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YES, we are quite familiar with new technology, thank you. Some of us might pine for the years of typewriters and paste-up, but this newspaper wouldn’t be in your hands today, or on your devices, without a big assist from computers. No more hot type for us! And no need for dot matrix photos and dark rooms. We are riding the tide of 2019 technology, even if some of us have to be dragged along by the ear.

The New York Almighty Times did a piece the other day on the “rise of robot reporters.” It didn’t sit well for this outfit’s inky wretches. For we’ve seen the results of this kinda thing. It ain’t pretty. (Would a robot use the word “ain’t”?)

One particular sports website that we visit during fantasy football season is a great example. That is to say, an awful one. It doesn’t take a practiced hand or trained eye to see how its “reports” are spit out, and we mean spit:

(Fill in the blank) quarterback for (fill in the blank) team threw for (fill in the blank) yards this past Sunday, pushing (fill in the blank) past its division rival (fill in the blank) by a score of 67-42. Next up for (fill in the blank), (fill in the blank) featuring (fill in the blank).

Ugh. Such “reports” have all the heart of a toaster oven.

Those who push this new technology as something good, instead of something to beware, say it’s all part of change, and these reports should be considered “tools” by carbon-based journalists.

Take this, from Jeremy Gilbert, director of strategic initiatives at The Washington Post:

“When you start to talk about mass media, with national or international reach, you run the risk of losing the interest of readers who are interested in stories on their smaller communities,” Mr. Gilbert told the papers. “So we asked, ‘How can we scale our expertise?’”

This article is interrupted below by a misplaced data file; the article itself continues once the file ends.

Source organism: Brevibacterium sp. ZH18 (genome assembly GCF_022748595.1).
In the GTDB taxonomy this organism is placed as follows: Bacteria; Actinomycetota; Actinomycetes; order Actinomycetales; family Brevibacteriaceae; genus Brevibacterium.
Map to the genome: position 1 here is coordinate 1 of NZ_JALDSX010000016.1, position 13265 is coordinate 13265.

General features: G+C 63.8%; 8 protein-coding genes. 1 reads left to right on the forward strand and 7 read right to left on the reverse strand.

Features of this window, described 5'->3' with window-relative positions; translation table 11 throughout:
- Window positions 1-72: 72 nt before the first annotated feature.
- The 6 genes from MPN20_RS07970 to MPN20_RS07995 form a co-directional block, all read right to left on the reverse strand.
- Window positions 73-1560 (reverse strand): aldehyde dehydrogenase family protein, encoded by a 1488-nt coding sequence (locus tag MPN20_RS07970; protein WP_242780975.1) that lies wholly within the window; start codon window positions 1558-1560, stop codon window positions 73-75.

Scale our expertise? Spoken like a director of strategic initiatives. Or a robot. Somebody get us an editor who can translate.

Better yet, somebody sic an editor from, say, 1988 on this guy and the whole idea of robot journalism. We imagine said editor—complete with a half-eaten cigar in his mouth—might have a choice word for the man. Or two choice words. The editors who trained us would fill the air with a tapestry of oaths had anybody suggested robots in their newsrooms. Or weak coffee.

Besides, robot journalism doesn’t seem to save much time in many cases. Apparently flesh-and-blood journalists have to write several copies of a story for the computer to use, depending on what the numbers say when they finally arrive. A robot can tell the difference between a 0 and a 1, but it can’t write the template itself.

From The Times report: “A.I. journalism is not as simple as a shiny robot banging out copy. A lot of work goes into the front end, with editors and writers meticulously crafting several versions of a story, complete with text for different outcomes. Once the data is in—for a weather event, a baseball game or an earnings report—the system can create an article.”

Create an article? This sounds suspiciously like writing two ledes for a late football game, and going with the right one at deadline. Why do we need robots for that?

Sure, computers are useful things for Homo faber, the animal that uses tools. But a computer isn’t going to describe a baseball flying into an Easter-egg blue sky to the cheers of tens and tens of people as a minor league team celebrates a walk-off homer that ended a 20-game streak of almost winning.

And it’s not going to interview the mother of this year’s runner-up at the state spelling bee who was knocked out by “stichomythia.” And fill-in-the-blank stories might work for FLASHES from the bond market, but you’re not likely to buy a newspaper for that. Surely you don’t want your news, feature and opinion articles to sound like The Weather Channel’s warning about storms coming to PARTS OF pulaski county, PARTS OF saline county, NORTHERN grant county. Towns in the storms path INCLUDE . . . .

MANKIND—journalists should be included—will use tools. But he will resist being used by them.

Give us this neat computer with the ability to erase errors with a button. It beats correction fluid and ribbon. But save the canned stories for fantasy football, where they can’t do much harm.

Somebody did note that the computer’s stories had a lot fewer typos in its copy. We hope he was kidding. Besides, a typo is well now and again. It shows we’re humman.

At least for now, Gentle Reader. As long as we can hold back the future.

Wish us luck.

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